Count I of the first amended complaint alleges direct violations of Section 10(b) of the Securities Exchange Act and Rule 10b-5 by all the defendants, claiming that the defendants fraudulently omitted to state material facts to plaintiff before she sold her stock to Lappin. Paragraph 24. The direct violation count against Shircliff must be dismissed, because plaintiff has failed to allege facts that would support the existence of a relationship with Shircliff that would impose a duty to disclose upon him. Shircliff was not an officer or director of the two Pepsi Bottling companies, and he did not deal directly with the plaintiff. See Moss v. Morgan Stanley, Inc., 719 F.2d 5, 12-13 (2d Cir. 1983), cert. denied sub. nom. Moss v. Newman, 465 U.S. 1025, 104 S.Ct. 1280, 79 L.Ed.2d 684 (1984).
Count I also alleges a conspiracy to violate Section 10(b) and Rule 10(b)-5 on the part of all defendants, and alleges that the defendants aided and abetted the scheme to defraud plaintiff by omitting to state material facts to her before she sold her stock. The Supreme Court has specifically declined to decide whether the Securities Exchange Act permits aider-and-abettor liability, see Herman MacLean v. Huddleston, 459 U.S. 375, 379, 103 S.Ct. 683, 685 n. 5, 74 L.Ed.2d 548 (1983), but the theory of aider-and-abettor liability has won widespread acceptance in the lower federal courts, and specifically in the Fourth Circuit. See IIT, An International Investment Trust v. Cornfeld, 619 F.2d 909, 922 (2d Cir. 1980) (collecting cases); In re Action Industries Tender Offer, 572 F. Supp. 846, 853 (E.D.Va. 1983); Rosengarten v. Buckley, 565 F. Supp. 193, 195 (D.Md. 1982); Frankel v. Wyllie Thornhill, Inc., 537 F. Supp. 730, 742-43 (W.D.Va. 1982); Gilbert v. Bagley, 492 F. Supp. 714, 727-28 (M.D.N.C. 1980); Kaufman v. Merrill Lynch, Pierce, Fenner Smith, Inc., 464 F. Supp. 528, 535 (D.Md. 1978); Pargas, Inc. v. Empire Gas Corp., 423 F. Supp. 199, 240 (D.Md. 1976), aff'd, 546 F.2d 25 (4th Cir. 1976).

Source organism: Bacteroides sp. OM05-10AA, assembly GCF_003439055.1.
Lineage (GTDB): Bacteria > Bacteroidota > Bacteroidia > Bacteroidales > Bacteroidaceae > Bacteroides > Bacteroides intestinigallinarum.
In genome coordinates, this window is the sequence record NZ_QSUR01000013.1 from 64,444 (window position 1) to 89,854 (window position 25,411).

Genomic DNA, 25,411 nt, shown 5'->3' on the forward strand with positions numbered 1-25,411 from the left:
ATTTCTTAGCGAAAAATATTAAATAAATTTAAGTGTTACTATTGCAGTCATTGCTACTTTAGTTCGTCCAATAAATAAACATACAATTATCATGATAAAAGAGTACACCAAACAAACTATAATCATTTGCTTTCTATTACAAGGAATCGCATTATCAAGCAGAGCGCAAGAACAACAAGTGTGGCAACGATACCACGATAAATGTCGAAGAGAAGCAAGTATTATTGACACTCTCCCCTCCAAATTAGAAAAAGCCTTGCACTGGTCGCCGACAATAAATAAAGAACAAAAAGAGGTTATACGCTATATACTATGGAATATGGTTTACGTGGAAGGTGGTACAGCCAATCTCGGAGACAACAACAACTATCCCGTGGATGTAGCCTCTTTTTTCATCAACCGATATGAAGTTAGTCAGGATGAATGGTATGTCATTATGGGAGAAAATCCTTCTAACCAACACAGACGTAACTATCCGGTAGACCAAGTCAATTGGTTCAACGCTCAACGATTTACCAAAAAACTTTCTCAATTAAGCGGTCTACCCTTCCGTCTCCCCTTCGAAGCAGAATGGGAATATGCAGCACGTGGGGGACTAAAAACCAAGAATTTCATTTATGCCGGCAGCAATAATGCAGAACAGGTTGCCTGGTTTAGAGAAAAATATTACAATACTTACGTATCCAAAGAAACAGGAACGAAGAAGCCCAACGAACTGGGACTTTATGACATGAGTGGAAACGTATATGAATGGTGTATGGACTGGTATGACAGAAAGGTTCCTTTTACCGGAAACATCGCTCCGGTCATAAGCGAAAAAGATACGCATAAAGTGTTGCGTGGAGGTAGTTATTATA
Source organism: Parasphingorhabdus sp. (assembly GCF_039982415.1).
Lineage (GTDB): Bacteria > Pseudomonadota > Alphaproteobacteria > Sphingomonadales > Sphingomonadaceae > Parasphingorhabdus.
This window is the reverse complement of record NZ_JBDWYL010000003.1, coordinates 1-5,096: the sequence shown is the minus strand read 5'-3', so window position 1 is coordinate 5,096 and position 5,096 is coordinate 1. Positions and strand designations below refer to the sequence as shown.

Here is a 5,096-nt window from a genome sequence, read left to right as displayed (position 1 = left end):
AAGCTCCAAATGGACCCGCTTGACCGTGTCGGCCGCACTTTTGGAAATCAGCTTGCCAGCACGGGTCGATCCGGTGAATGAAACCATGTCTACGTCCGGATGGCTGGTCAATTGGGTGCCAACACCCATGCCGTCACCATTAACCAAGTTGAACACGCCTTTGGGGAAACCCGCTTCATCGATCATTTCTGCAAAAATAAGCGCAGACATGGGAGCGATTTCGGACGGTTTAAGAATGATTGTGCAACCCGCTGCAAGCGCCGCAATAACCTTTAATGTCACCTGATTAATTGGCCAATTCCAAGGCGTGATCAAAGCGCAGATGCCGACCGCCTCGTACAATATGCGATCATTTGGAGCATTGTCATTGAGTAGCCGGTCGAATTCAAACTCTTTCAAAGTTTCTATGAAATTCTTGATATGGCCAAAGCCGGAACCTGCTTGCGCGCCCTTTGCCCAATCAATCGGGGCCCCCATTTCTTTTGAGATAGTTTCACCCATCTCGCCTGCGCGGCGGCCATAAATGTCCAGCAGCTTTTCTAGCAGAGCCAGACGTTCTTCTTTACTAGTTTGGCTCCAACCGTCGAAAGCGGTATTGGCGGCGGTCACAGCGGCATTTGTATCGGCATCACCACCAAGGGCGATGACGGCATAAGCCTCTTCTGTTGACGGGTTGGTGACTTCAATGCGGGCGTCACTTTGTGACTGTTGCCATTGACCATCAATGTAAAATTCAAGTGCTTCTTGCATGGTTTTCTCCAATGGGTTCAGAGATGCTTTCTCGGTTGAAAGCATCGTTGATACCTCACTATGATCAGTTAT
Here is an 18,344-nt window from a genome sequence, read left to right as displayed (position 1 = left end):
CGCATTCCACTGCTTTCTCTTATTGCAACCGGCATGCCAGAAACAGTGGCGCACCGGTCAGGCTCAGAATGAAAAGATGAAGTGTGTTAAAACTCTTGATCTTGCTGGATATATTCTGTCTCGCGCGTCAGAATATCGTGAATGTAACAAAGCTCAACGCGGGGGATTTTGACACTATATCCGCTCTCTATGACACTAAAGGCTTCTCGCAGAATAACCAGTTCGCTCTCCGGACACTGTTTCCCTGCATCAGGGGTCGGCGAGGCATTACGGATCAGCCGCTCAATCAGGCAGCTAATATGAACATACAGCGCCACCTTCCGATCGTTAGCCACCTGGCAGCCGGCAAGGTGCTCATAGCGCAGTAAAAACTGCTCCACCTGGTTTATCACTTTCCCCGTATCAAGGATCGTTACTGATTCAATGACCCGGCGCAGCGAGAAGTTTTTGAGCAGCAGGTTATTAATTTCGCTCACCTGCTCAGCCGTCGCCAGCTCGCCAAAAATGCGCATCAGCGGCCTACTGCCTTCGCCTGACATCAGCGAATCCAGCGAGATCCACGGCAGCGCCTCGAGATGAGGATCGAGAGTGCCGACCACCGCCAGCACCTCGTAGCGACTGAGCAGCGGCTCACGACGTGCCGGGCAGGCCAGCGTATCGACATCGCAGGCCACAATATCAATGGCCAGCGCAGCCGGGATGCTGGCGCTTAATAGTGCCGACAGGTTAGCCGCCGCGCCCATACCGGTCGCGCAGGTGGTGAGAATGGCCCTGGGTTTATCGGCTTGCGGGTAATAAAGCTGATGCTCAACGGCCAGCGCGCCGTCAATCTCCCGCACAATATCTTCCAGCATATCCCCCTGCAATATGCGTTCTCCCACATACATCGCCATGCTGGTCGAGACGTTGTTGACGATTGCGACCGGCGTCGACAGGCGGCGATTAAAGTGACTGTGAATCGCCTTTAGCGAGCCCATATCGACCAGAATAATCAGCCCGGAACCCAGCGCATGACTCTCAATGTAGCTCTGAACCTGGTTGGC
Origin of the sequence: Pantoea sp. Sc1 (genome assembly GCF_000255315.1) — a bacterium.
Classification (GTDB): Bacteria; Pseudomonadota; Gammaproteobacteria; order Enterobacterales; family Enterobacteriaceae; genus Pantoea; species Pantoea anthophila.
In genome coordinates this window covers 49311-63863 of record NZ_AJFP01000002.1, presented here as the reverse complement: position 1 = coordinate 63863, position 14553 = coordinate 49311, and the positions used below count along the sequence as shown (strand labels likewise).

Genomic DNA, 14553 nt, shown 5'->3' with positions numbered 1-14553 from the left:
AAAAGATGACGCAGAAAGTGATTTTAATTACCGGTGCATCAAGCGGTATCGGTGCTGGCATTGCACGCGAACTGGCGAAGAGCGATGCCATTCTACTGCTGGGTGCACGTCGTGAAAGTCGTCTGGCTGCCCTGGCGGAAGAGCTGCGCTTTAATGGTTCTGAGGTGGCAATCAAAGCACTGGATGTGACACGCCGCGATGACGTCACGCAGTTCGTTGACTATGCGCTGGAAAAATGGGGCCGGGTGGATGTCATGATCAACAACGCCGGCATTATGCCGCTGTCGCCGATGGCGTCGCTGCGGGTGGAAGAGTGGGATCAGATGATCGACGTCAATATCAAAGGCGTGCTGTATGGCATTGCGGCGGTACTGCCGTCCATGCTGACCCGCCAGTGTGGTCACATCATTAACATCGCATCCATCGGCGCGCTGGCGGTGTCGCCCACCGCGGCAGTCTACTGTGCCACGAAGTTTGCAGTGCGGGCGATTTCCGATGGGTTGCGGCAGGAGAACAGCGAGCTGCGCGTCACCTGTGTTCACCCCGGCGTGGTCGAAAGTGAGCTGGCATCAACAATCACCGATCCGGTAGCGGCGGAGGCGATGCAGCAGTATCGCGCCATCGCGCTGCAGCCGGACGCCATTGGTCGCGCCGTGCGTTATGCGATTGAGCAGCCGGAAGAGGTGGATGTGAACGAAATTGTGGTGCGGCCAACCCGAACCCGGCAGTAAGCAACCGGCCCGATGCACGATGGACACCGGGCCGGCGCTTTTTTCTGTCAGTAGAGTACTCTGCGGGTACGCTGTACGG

The courts have generally agreed that plaintiff must prove three elements to establish liability under an aiding-and-abetting theory: "(1) primary fraud by principal; (2) the aider's knowledge of or reckless disregard of the possibility of primary fraud; (3) the aider's substantial assistance of the primary fraud." Rosengarten v. Buckley, supra, 565 F. Supp. at 195. Here plaintiff has clearly alleged primary fraud by the two Pepsi Bottling companies and Lappin. The last two prongs are more difficult, especially where, as here, plaintiff has alleged substantial assistance through mere inaction. See IIT, supra, 619 F.2d at 925.
Several cases have suggested that where there is no direct duty to disclose, there can be no aider-and-abettor liability for mere inaction. See, e.g., Wessel v. Buhler, 437 F.2d 279 (9th Cir. 1971); Landy v. Federal Deposit Insurance Corp., 486 F.2d 139 (3rd Cir. 1973), cert. denied, 416 U.S. 960, 94 S.Ct. 1979, 40 L.Ed.2d 312. Those cases generally do not involve the same level of complicity as is alleged here. For example, the complaint in Landy, supra, did not allege that the defendants had knowledge of the fraudulent scheme. 486 F.2d at 162. Such cases are also in a distinct minority, and the Court finds their reasoning unpersuasive. See discussion of secondary liability in IIT, supra, 619 F.2d at 925-927.
In an able summation of precedent in this area, Judge Friendly's opinion for the Second Circuit in IIT suggested a sliding scale for scienter in aider-and-abettor liability:
When it is impossible to find any duty of disclosure, an alleged aider-abettor should be found liable only if scienter of the high "conscious intent" variety can be proved. Where some special duty of disclosure exists, then liability should be possible with a lesser degree of scienter.619 F.2d at 925, quoting Woodward v. Metro Bank of Dallas, 522 F.2d 84, 97 (5th Cir. 1975). Plaintiff's first amended complaint fairly alleges scienter of "high conscious intent," and thus satisfies the second prong of the test for aider-abettor liability.
Synthesizing precedent from other circuits holding "that mere inaction can constitute substantial assistance even in the absence of an independent duty to disclose if, but only if, there is a `conscious intention' to forward the violation of Rule 10b-5," Judge Friendly wrote:
[The cases uphold] aider and abettor liability in the absence of some independent duty to act only when there is clear evidence of the required degree of scienter, and a conscious and specific motivation for not acting on the part of an entity with a direct involvement in the transaction.IIT, supra, 619 F.2d at 926, 927, citing Woodward, supra; SEC v. Coffey, 493 F.2d 1304 (6th Cir. 1974), cert. denied, 420 U.S. 908, 95 S.Ct. 826, 42 L.Ed.2d 837 (1975); Brennan v. Midwestern United Life Ins. Co., 417 F.2d 147 (7th Cir. 1969), cert. denied, 397 U.S. 989, 90 S.Ct. 1122, 25 L.Ed.2d 397 (1970); Rochez Brothers, Inc. v. Rhoades, 527 F.2d 880 (3rd Cir. 1975); Gould v. American-Hawaiian S.S. Co., 535 F.2d 761 (3rd Cir. 1976); Edwards Hanly v. Wells Fargo Securities Clearance Corp., 602 F.2d 478 (2d Cir. 1979), cert. denied, 444 U.S. 1045, 100 S.Ct. 734, 62 L.Ed.2d 731 (1980).